2. Taussig, Michael T. 1980. The Devil and Commodity Fetishism in South America

3. Mier, Suzanne and Igor Kopytoff, eds. 1977. Slavery In Africa: Historical and Anthropological Perspectives, cited in some excellent recent books that look at why people seek to be dependent on others: Jim Ferguson’s (2015) Give a Man a Fish: Reflections on the New Politics of Distribution and China Schertz’s (2014) Having People, Having Heart: Charity, Sustainable Development, and Problems of Dependence in Central Uganda.

Branch, Adam. 2013. “Gulu in War… and Peace? Town as Camp in Northern Uganda.” Urban Studies, 50 (15), pp. 3152-3167.

Demobilization as Defection, and Other Thoughts on Blurring Categories in Conflict

A big chunk of my MA thesis was on radio demobilization projects in the LRA conflict (shameless self-promotion: new [gated] article about it in ASR!), and I’m hoping to do some more work on it this summer as I sort out my next project (The Dissertation). A common theme that came up throughout my research – both in the field and in looking over documents and videos from groups working in the region – was the frequent blurring of different categories. I’ll illustrate by thinking my way through and around this recent article in the Daily Beast, “Joseph Kony’s Former Bodyguards Are Now Helping US Troops Hunt Him” by Kevin Maurer.

The article is centered around a recent incident in which LRA leader Joseph Kony’s guards fired on his house before escaping to a distant U.S. base where they surrendered, and since then they have been assisting the U.S. in counter-LRA efforts. This incident is definitely worth talking about – as several interviewees note in the article, this is an incredibly bold move by the abductees, and it only reinforces the continuing story that the LRA is shrinking and its command structure collapsing – but beyond just this incident and even beyond this article, I want to tease out some of the blurring that’s happening in the conflict and in how it gets represented.

Blurring Demobilization with Defection

The first thing worth lingering on is something frequent in how several people talk about the conflict – the conflation of demobilization with “defection.” The radio program is, at its heart, a demobilization campaign. Messages encourage rebels to surrender, to go home, to reintegrate into their communities, to receive amnesty, to give up on war. It is different from most DDR programs in that it is not post-conflict, nor is it en masse, but it is a demobilization campaign nonetheless. But, starting in 2011, some began to call this program and this process “defection.” In my thesis I tied this to a broader shift in linguistic and programmatic practices that signaled the militarization of humanitarianism:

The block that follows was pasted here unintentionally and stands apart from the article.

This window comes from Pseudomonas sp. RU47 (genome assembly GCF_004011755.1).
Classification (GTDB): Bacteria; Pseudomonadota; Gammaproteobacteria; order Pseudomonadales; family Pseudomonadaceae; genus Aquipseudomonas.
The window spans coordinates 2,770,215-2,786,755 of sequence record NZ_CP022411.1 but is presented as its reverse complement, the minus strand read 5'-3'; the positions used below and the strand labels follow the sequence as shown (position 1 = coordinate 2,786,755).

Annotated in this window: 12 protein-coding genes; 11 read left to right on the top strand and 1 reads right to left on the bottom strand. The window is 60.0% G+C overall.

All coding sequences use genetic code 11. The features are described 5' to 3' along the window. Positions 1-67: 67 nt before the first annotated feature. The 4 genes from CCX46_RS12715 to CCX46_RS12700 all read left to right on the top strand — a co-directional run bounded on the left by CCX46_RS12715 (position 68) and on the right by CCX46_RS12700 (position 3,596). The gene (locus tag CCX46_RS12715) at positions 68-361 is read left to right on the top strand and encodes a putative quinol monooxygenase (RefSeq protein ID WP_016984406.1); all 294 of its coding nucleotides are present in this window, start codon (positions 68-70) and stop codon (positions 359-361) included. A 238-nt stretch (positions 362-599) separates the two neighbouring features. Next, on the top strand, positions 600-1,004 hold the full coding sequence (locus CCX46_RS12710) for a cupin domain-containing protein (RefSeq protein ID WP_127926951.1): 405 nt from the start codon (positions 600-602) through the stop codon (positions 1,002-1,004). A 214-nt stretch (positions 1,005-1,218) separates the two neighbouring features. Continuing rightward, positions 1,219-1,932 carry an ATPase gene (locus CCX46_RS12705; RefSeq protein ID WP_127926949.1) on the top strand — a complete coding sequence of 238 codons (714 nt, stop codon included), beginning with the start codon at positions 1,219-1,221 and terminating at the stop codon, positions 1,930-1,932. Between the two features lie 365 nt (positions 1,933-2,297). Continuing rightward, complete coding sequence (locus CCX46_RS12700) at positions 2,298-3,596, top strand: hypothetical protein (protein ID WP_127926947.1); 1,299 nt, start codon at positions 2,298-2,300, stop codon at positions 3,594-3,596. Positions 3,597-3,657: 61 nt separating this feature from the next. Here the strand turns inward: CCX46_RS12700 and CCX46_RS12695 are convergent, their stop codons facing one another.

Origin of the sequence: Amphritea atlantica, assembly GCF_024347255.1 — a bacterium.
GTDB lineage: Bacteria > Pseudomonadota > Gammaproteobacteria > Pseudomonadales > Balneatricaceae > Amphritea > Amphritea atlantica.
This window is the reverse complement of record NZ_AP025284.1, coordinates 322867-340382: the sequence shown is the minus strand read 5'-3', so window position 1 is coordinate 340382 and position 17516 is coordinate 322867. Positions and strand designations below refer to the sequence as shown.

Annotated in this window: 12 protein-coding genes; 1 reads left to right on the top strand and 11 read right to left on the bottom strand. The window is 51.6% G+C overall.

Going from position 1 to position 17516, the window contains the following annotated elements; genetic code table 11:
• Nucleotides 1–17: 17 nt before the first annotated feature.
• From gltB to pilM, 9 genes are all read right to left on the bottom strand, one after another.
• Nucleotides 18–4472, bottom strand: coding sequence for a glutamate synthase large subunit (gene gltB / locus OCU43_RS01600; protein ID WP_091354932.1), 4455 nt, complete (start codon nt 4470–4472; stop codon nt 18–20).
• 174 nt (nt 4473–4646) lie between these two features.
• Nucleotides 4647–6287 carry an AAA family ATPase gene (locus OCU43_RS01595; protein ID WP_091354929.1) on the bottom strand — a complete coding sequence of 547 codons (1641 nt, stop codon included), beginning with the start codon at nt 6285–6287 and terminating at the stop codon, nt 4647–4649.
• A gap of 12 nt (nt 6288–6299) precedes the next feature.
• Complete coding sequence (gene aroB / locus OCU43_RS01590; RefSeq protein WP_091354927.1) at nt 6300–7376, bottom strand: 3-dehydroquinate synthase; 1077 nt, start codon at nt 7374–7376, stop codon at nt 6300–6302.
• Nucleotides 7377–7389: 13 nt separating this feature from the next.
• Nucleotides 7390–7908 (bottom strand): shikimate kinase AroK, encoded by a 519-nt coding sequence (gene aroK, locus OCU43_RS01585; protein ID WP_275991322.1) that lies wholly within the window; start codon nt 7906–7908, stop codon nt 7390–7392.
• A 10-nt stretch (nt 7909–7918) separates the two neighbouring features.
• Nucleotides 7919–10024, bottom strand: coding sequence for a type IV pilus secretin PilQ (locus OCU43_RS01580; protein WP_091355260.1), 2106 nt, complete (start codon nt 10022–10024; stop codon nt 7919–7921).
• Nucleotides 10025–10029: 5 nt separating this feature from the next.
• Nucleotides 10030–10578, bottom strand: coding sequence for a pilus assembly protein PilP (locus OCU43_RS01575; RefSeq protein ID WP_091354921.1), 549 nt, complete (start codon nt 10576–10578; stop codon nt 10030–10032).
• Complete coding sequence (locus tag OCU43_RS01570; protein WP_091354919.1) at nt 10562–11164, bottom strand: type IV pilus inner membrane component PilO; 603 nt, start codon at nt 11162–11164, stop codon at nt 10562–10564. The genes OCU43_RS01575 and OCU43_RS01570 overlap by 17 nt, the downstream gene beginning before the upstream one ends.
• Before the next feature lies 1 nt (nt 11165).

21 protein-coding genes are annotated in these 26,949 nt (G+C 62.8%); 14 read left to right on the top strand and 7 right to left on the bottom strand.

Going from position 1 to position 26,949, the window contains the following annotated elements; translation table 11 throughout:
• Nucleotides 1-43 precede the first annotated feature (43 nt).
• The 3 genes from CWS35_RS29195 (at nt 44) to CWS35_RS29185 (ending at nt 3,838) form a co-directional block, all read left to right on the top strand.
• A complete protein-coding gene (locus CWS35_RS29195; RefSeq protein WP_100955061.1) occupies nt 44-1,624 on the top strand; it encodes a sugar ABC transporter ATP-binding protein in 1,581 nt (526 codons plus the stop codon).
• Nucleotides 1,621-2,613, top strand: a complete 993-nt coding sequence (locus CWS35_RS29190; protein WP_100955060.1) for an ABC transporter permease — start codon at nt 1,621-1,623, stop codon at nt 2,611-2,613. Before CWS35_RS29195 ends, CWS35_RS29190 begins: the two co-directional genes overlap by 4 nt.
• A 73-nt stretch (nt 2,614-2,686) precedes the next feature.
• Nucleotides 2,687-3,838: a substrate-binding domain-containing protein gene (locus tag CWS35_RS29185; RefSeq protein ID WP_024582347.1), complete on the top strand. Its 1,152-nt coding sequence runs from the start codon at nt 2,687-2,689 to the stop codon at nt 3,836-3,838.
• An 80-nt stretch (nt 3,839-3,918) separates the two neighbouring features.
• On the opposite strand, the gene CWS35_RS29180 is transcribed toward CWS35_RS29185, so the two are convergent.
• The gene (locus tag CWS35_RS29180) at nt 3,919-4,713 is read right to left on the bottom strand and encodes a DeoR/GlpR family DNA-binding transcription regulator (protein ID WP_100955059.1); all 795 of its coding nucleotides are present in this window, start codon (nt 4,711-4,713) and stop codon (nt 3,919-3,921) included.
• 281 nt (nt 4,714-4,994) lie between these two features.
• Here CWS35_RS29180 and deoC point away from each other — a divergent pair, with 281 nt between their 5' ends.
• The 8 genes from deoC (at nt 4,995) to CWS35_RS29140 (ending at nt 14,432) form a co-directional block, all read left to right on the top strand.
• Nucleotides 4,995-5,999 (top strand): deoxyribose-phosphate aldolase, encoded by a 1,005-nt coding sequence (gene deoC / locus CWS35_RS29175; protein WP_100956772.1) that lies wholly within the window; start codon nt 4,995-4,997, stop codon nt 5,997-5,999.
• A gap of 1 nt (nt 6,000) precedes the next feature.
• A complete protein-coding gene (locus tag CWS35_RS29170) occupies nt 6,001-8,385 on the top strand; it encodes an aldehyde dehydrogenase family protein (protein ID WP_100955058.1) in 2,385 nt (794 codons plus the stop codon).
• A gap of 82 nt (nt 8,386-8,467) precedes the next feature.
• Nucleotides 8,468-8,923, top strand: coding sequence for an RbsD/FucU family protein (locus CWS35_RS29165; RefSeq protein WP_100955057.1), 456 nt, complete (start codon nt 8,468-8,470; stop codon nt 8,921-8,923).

LRA who escaped and turned themselves over to be reintegrated were no longer just “returnees,” but also became known as “defectors.” The leaflets that MONUSCO had been dropping became “defection fliers,” and come home messaging also gained the moniker “defection messaging.” This more militaristic jargon seems to serve little purpose except to align Invisible Children closer with its narrative as forming an “army of peace.” By 2013, there was even a department within Invisible Children called “Counter LRA Initiatives.”

[…]

This latest shift in discourse, paired by a shift in programming on the ground in the region, puts Invisible Children on new terrain. Where most NGOs operate in a place of aid and development, they rarely endorse military action or engage in collaborations with military forces. Even in Uganda, where humanitarian organizations were complicit in the government’s violent displacement policy (Branch 2008 [pdf]), NGOs did not endorse military action nearly as explicitly as Invisible Children has. By using an early warning network that relies on FARDC, assisting the UPDF and U.S. army advisers in establishing a military presence in the region, and using come home messaging as an effort to disrupt LRA activity, Invisible Children has moved into uncharted territory in its contribution to the militarization of humanitarianism. Quoted in a recent news article, the organization’s Program Manager for Counter-LRA Initiatives Sean Poole stated that “Invisible Children does not claim to be neutral. You know, we are not in this conflict saying we are not going to take sides” (Gonzales 2014).

I think an aspect of this linguistic shift is creeping militarism in humanitarianism, writ large – a problem bigger than Invisible Children or the LRA conflict, but rather a part of the post-9/11 securitization of (Western?) society. But, linguistic analysis and militarization critique aside, the fact of the matter is that some of the former LRA fighters who come out of the bush do actually help counter-LRA forces, effectively defecting to the other side in this conflict. Defection is happening. I don’t think that negates my argument, which has to do more broadly with humanitarianism, militarization, and ways of speaking and thinking.

Still, the linguistic practices are still doing a lot of work in Maurer’s article. When Maurer refer to these former child soldiers who have demobilized as “defectors,” the logical point of progression is that they will assist the U.S. in helping track Kony – that’s what a defector would do. If we started by calling them returnees or formerly abducted child soldiers, we might have a different perspective; maybe we would stop and wonder whether they should still be engaged in warfare at all, regardless of which side.